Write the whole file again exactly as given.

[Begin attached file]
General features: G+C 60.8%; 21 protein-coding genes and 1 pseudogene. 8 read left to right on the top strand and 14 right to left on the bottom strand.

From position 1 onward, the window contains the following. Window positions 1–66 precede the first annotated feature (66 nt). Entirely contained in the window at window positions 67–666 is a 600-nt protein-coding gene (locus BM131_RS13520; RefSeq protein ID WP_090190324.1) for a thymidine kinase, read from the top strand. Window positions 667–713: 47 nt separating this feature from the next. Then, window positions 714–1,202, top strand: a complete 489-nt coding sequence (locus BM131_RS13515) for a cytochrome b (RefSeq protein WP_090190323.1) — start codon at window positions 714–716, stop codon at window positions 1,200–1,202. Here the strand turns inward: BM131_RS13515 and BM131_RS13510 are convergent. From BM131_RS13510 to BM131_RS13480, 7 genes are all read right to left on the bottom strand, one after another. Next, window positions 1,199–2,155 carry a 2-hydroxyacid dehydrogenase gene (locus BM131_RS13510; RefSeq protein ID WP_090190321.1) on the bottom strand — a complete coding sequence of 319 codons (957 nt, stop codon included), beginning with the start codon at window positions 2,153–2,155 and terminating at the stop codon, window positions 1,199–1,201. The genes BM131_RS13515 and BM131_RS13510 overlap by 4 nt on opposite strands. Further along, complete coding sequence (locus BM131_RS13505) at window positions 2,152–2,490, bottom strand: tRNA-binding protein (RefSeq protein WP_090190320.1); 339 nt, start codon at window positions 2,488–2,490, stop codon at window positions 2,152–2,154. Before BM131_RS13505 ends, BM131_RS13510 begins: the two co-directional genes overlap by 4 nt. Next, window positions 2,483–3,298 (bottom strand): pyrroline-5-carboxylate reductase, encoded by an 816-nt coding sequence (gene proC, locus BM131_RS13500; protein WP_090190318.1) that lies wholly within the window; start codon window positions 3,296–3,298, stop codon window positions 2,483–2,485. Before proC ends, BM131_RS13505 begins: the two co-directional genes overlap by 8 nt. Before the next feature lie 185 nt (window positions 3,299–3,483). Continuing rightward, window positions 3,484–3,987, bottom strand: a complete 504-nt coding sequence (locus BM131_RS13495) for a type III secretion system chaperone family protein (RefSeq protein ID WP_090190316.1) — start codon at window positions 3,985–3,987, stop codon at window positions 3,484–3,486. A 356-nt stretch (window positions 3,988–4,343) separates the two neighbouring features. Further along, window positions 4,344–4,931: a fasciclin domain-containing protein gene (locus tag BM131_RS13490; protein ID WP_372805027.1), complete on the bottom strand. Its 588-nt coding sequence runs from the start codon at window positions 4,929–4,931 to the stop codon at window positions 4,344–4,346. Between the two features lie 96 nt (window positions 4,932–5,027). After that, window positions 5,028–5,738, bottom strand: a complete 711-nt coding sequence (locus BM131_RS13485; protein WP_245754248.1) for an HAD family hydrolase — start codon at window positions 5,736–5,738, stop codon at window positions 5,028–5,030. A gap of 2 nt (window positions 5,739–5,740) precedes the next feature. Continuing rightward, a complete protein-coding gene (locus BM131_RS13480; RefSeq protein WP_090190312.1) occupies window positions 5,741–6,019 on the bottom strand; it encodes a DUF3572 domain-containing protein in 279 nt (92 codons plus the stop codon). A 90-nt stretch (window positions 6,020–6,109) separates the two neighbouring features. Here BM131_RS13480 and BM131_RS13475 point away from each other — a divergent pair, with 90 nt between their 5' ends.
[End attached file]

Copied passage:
General features: G+C 60.8%; 21 protein-coding genes and 1 pseudogene. 8 read left to right on the top strand and 14 right to left on the bottom strand.

From position 1 onward, the window contains the following. Window positions 1–66 precede the first annotated feature (66 nt). Entirely contained in the window at window positions 67–666 is a 600-nt protein-coding gene (locus BM131_RS13520; RefSeq protein ID WP_090190324.1) for a thymidine kinase, read from the top strand. Window positions 667–713: 47 nt separating this feature from the next. Then, window positions 714–1,202, top strand: a complete 489-nt coding sequence (locus BM131_RS13515) for a cytochrome b (RefSeq protein WP_090190323.1) — start codon at window positions 714–716, stop codon at window positions 1,200–1,202. Here the strand turns inward: BM131_RS13515 and BM131_RS13510 are convergent. From BM131_RS13510 to BM131_RS13480, 7 genes are all read right to left on the bottom strand, one after another. Next, window positions 1,199–2,155 carry a 2-hydroxyacid dehydrogenase gene (locus BM131_RS13510; RefSeq protein ID WP_090190321.1) on the bottom strand — a complete coding sequence of 319 codons (957 nt, stop codon included), beginning with the start codon at window positions 2,153–2,155 and terminating at the stop codon, window positions 1,199–1,201. The genes BM131_RS13515 and BM131_RS13510 overlap by 4 nt on opposite strands. Further along, complete coding sequence (locus BM131_RS13505) at window positions 2,152–2,490, bottom strand: tRNA-binding protein (RefSeq protein WP_090190320.1); 339 nt, start codon at window positions 2,488–2,490, stop codon at window positions 2,152–2,154. Before BM131_RS13505 ends, BM131_RS13510 begins: the two co-directional genes overlap by 4 nt. Next, window positions 2,483–3,298 (bottom strand): pyrroline-5-carboxylate reductase, encoded by an 816-nt coding sequence (gene proC, locus BM131_RS13500; protein WP_090190318.1) that lies wholly within the window; start codon window positions 3,296–3,298, stop codon window positions 2,483–2,485. Before proC ends, BM131_RS13505 begins: the two co-directional genes overlap by 8 nt. Before the next feature lie 185 nt (window positions 3,299–3,483). Continuing rightward, window positions 3,484–3,987, bottom strand: a complete 504-nt coding sequence (locus BM131_RS13495) for a type III secretion system chaperone family protein (RefSeq protein ID WP_090190316.1) — start codon at window positions 3,985–3,987, stop codon at window positions 3,484–3,486. A 356-nt stretch (window positions 3,988–4,343) separates the two neighbouring features. Further along, window positions 4,344–4,931: a fasciclin domain-containing protein gene (locus tag BM131_RS13490; protein ID WP_372805027.1), complete on the bottom strand. Its 588-nt coding sequence runs from the start codon at window positions 4,929–4,931 to the stop codon at window positions 4,344–4,346. Between the two features lie 96 nt (window positions 4,932–5,027). After that, window positions 5,028–5,738, bottom strand: a complete 711-nt coding sequence (locus BM131_RS13485; protein WP_245754248.1) for an HAD family hydrolase — start codon at window positions 5,736–5,738, stop codon at window positions 5,028–5,030. A gap of 2 nt (window positions 5,739–5,740) precedes the next feature. Continuing rightward, a complete protein-coding gene (locus BM131_RS13480; RefSeq protein WP_090190312.1) occupies window positions 5,741–6,019 on the bottom strand; it encodes a DUF3572 domain-containing protein in 279 nt (92 codons plus the stop codon). A 90-nt stretch (window positions 6,020–6,109) separates the two neighbouring features. Here BM131_RS13480 and BM131_RS13475 point away from each other — a divergent pair, with 90 nt between their 5' ends.